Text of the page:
FOOD- THE DISH- Sweet deal: One essay and you're a restaurateur!

How much does it cost to open a restaurant? If you have a way with words... er, ah... it could cost you only $199!

Instead of putting her two-year old Palmyra restaurant, Sweet Peas Bistro, up for sale this year, owner Joanna Yoakam has decided to "give" the 75-seat Lake Monticello-area eatery to one lucky essay writer. Starting March 1, Yoakam and her employees began accepting entries for their "Win a Bistro" contest.

Along with a $199 entry fee, contestants must submit a creative 500-word essay that demonstrates a genuine interest in owning a restaurant.

"I don't have an 'ideal' candidate in mind, but I'm certainly looking for someone who has a true passion for the industry," says Yoakam. "We want to hear something other than a sad story." 

Ironically, when Dish caught wind of the contest, it appeared to be just that– a sad story. Here was a restaurant owner trying desperately to get out of debt. Either that or it was a scam. Yoakam says it's no scam, that all entry money will be held in escrow account at her local branch of Union Bank and Trust. She's hoping to get more than 2,000 entries to pay off her exiting debt, and perhaps make a profit.

According to a realtor we spoke to, Sweet Peas would probably go on the market for around $250,000 if Yoakam were to sell it. (Keep in mind, Yoakam is selling only the business, not the real estate. Anyone who "wins" the contest inherits the lease and all the bills.) If you do the math, 2,000 entries adds up to $398,000. That's some sweet peas!

Still, Yoakam's straight-forward enthusiasm is persuasive. 

"Why not do it this way?" she says. "I love the idea that we're going to change the course of someone's life. I love that my employees will have a say in who comes on board. Mathematically, it makes sense. We will pay off our remaining business debt, and someone else will be able to start off without that monkey on their back."

The decision had nothing to do with the health of her business, says Yoakam. It's been generating approximately $650,000 a year, she says. But she and her husband want to be closer to their daughter when she starts college in Florida this fall. Still, Yoakam admits to having considerable debt, which she estimates at "several hundred thousand dollars."

"Going in with no debt is a huge help for anyone interested in owning a restaurant," Yoakam says. "As a rule, a gift like this should not be taken lightly."

However, she admits it's not going to be like winning the lottery. 

"This is not a 'get out of work' free card," she says. "It will take an enormous amount of dedication from the winner."

Indeed, Nook owner Stu Rifkin, who as a realtor also negotiates the sale of restaurants (he handled the sale to Yoakam two years ago), says winning the contest will be no free lunch. 

"I think it's an interesting idea," he says, "but an owner could still lose his shirt. It doesn't matter what you pay for a restaurant; it's how you operate it."

On that note, Yoakam imagines the lucky winner will be someone who shares her passion for the biz, who thrives on the high stress, crazy hours, and the adrenaline rush that comes from making it through a busy night.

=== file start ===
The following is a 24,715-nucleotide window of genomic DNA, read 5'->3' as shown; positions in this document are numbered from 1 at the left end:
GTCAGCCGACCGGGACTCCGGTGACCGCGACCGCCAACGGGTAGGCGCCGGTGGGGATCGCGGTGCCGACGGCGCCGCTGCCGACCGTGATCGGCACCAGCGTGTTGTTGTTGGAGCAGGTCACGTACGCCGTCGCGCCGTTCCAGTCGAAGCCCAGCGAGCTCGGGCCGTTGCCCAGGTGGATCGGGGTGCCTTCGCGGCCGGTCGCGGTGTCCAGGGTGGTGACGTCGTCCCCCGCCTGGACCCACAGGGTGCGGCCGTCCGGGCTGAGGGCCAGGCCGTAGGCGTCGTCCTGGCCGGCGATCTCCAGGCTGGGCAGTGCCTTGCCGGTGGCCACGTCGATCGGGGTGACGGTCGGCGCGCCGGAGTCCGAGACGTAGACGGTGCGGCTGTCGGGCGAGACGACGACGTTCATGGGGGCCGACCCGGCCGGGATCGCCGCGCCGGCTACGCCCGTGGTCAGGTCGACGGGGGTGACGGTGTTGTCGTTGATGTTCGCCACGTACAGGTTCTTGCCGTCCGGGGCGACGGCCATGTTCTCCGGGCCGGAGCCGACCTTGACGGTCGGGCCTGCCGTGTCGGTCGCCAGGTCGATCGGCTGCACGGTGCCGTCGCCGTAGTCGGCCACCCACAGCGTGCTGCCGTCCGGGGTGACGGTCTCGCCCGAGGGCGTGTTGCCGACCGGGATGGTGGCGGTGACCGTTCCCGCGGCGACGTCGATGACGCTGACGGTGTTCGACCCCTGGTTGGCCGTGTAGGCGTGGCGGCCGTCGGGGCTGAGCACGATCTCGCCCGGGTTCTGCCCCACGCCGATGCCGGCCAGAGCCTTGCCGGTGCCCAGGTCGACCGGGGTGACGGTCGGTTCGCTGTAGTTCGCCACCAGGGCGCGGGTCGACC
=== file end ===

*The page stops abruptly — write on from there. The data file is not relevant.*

"Ninety-nine percent of people who step foot in a restaurant are only there to eat," she says. "They wouldn't dream of working there, but for that one percent... we live for it." 

Think you have what it takes? Put on your thinking cap and visit for more information on the contest, which ends May 30.

Get a clue about Que

If you've ever wanted to know how great BBQ is made, now's your chance.

On April 14, BBQ Connection owner John Atkins will be sharing a few secrets in a cooking class sponsored by the Fluvanna Parks and Recreation Department.

 "The main focus will cover the basics of BBQ and techniques used in barbecuing chicken and ribs," says Atkins. 

As you may recall, Atkins' Fluvanna troupe of touring BBQ mavens, Pigs on Run, placed 5th in the BBQ Nationals in Kansas City last October, and before that, they took home the Grand Prize in the BBQ State Championship of Virginia in Chesapeake. Still, all that spicey attention hasn't gone to his BBQ-makin' brain, as the pitmaster has become a veritable ambassador of local BBQ via his Pigs on the Run blog. In fact, Atkins serves up high praise for newly opened Belmont BBQ on Hinton Avenue. 

"After an hour of chatting, I could not wait to try his Que," writes Atkins of owner Wes Wright. "I was not disappointed. It was truly the best BBQ in Charlottesville."

For more information about Atkins' cooking class, call 434-842-3150.

End notes

The Hong Kong Buffet (now reduced by a damaged sign to "Hon") on Emmet Street is no more. 

As another sign out front indicates, it's being replaced by Savour, a variant of savor, which one dictionary defines as "the sensation that results when taste buds in the tongue and throat convey information about the chemical composition of a soluble stimulus." A rather unimaginative choice, if you ask us... like naming a clothing store "Wear" or a gas station "Fuel."

Just kidding! Good "soluble stimulus" has a way of justifying any name. According to the landlord, the new owner is doing extensive interior renovation, as Savour intends to be an upscale establishment. Stay tuned. 

"I love the idea that we're going to change the course of someone's life," says Joanna Yoakam, who plans on giving her restaurant, Sweet Peas, away to a lucky essayist.